Wayne Peterson, Jazz Pianist Turned Composer, Wins Pulitzer With AM-Pulitzers, Bjt
NEW YORK (AP) _ Wayne Peterson, the Pulitzer Prize winner for music for his symphony, ″The Face of the Night, The Heart of the Dark,″ put himself through college by playing jazz piano.
That experience still influences the 64-year-old composer.
″A lot of the kind of rhythmic excitement I think is present in the fast movements has a lot to do with both Igor Stravinsky and jazz,″ he said about his award-winning symphony.
It was commissioned by the San Francisco Symphony, which performed the premiere last October, conducted by David Zinman.
Peterson is retired after teaching at San Francisco State University since 1960. He was reached by telephone at his office at Indiana University where he is ″momentarily filling in″ as a composition teacher.
Born Sept. 3, 1927, in Albert Lea, Minn., Peterson recalled about his early life:
″My father, a victim of the Depression, bounced around from one thing to another. He wasn’t musical. My mother’s side of the family was. I became very interested in jazz piano and was a professional jazz musician from the age of 15 on.
″I put myself through college by playing jazz, through three degrees at the University of Minnesota, where I majored in music and minored in philosophy.″
In 1953-54 he studied at the Royal Academy of Music in London on a Fulbright scholarship. While there, he decided that he had taken up classical piano too late to make a concert career.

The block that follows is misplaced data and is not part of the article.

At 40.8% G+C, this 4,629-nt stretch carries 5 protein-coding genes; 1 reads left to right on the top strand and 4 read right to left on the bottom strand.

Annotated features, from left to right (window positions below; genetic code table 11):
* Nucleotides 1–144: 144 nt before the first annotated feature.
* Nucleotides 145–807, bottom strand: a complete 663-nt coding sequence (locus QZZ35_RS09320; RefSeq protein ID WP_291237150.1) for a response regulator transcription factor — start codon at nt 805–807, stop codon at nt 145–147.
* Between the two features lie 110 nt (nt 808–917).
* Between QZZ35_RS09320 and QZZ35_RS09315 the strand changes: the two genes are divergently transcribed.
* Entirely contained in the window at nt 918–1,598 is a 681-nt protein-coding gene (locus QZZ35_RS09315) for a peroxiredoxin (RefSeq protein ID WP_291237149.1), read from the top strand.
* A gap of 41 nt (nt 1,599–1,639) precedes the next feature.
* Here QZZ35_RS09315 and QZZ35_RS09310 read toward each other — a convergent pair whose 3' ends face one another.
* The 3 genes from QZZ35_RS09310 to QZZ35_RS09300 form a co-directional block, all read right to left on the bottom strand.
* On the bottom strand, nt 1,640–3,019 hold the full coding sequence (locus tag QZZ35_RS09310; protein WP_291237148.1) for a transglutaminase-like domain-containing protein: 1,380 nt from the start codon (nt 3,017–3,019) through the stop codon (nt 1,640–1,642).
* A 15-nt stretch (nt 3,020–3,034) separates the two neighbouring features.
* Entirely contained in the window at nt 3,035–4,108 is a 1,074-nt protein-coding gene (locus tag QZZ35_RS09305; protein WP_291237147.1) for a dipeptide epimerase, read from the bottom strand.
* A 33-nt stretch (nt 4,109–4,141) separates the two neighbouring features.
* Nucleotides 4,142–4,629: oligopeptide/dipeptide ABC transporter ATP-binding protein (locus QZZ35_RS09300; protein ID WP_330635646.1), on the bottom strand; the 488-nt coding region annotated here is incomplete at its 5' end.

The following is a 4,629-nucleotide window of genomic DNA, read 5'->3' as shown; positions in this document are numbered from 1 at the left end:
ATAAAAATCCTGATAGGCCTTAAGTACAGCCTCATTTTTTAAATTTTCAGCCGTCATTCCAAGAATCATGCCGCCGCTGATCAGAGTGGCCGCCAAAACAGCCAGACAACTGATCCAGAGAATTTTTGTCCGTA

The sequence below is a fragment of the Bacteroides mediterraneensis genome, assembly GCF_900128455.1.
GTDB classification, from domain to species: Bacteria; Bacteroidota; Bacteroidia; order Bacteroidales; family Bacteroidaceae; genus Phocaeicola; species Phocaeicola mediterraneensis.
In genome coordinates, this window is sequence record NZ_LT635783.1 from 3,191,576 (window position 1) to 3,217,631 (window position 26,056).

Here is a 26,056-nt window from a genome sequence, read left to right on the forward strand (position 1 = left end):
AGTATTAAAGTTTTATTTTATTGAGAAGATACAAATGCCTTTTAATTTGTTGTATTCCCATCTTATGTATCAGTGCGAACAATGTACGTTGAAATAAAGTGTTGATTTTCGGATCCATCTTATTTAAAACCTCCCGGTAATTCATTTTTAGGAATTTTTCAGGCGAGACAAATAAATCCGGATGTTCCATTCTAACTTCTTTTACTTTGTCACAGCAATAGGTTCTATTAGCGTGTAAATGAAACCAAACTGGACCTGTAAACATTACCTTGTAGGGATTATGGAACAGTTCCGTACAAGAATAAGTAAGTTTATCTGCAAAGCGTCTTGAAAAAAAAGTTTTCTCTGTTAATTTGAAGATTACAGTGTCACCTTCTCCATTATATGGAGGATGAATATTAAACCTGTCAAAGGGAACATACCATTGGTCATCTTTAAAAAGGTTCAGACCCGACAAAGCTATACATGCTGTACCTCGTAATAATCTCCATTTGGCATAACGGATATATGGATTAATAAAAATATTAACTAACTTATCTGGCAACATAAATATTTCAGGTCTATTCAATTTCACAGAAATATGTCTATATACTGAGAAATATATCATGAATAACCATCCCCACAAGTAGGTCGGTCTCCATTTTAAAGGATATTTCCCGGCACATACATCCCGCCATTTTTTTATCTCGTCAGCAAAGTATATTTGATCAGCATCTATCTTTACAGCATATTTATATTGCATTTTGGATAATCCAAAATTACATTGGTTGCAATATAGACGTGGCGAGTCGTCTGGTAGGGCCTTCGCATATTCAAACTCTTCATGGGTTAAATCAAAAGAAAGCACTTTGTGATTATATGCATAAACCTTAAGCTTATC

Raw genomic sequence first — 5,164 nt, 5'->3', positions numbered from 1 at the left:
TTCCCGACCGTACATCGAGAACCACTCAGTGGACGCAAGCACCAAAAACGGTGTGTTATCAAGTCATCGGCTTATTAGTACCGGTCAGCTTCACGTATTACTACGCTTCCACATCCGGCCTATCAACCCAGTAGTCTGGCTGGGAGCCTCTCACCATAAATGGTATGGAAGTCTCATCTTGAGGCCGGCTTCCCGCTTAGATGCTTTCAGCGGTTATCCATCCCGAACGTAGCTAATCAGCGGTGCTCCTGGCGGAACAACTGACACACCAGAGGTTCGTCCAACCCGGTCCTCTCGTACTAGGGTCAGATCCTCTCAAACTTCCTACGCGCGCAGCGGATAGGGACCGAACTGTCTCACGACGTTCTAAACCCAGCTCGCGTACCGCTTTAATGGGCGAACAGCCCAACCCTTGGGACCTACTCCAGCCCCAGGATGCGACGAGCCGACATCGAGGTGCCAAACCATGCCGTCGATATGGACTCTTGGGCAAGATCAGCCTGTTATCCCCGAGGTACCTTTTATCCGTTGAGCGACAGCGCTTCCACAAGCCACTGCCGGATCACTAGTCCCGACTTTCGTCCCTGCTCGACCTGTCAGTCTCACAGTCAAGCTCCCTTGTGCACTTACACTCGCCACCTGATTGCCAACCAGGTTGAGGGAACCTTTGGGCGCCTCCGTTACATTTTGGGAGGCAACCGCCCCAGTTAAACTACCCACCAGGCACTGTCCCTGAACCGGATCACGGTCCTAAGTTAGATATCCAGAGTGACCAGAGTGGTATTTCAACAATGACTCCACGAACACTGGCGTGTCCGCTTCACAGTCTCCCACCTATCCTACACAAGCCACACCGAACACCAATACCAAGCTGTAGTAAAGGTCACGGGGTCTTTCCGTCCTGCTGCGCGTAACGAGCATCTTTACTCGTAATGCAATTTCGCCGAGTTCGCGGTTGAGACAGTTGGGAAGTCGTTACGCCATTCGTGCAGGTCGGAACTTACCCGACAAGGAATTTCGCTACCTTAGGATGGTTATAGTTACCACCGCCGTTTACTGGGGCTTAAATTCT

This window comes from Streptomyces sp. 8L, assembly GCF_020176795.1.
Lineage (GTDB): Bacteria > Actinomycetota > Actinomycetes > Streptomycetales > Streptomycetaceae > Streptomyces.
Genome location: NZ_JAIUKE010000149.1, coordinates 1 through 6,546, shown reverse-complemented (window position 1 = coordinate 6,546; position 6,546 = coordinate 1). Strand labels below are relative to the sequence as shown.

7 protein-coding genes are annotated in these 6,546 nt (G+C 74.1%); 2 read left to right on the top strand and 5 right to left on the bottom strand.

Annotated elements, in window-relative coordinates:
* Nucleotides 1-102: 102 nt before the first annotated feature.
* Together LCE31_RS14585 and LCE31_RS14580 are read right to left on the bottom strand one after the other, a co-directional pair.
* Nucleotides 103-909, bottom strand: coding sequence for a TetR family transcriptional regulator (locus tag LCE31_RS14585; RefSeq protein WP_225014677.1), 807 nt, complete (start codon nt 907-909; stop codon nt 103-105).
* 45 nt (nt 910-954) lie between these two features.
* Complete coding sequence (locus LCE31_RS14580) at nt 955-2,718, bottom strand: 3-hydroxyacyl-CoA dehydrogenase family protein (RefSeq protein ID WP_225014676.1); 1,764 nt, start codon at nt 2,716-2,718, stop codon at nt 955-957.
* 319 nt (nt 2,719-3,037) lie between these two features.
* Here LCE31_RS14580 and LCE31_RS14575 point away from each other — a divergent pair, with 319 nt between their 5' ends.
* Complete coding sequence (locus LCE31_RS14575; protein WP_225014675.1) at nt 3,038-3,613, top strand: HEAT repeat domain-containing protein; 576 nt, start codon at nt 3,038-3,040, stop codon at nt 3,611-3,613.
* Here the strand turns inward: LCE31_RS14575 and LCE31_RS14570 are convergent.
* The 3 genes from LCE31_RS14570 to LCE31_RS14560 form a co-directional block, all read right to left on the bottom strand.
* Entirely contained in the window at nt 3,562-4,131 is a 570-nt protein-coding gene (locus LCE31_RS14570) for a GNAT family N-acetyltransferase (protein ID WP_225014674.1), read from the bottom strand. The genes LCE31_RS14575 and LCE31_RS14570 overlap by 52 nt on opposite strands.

″I could do more by writing music,″ he said. ″I think it was the right choice to have made.″
He returned to the University of Minnesota to work on his doctorate. Before he received it in 1960, he’d had a composition recorded.
″The most significant thing that happened to me then was I had a piece, ‘Free Variations,’ that won a state contest and Antal Dorati premiered it with the Minneapolis Symphony. The Koussevitzky Foundation and American Music Center selected it to be recorded.″
Dorati and the Minneapolis made the record in 1959.
Peterson is divorced and has four sons. Besides teaching, he played some jazz and mostly commercial music around San Francisco to support his family.
″For a period, I got away from composing, in terms of time and energy I had left over to write music,″ he said.
″The great bulk of my music is chamber music. Since 1986, after a long period of not writing for orchestra at all, my main effort has been in that direction. ...
″Elliot Carter’s music has been a major influence on me and Charles Wuorinen’s music since 1978 has been a very stimulating force for me as well.″
Peterson took the title ″The Face of the Night, The Heart of the Dark″ from a passage by author Thomas Wolfe.
″It’s an evocative phrase that I thought was appropriate for the piece,″ Peterson said.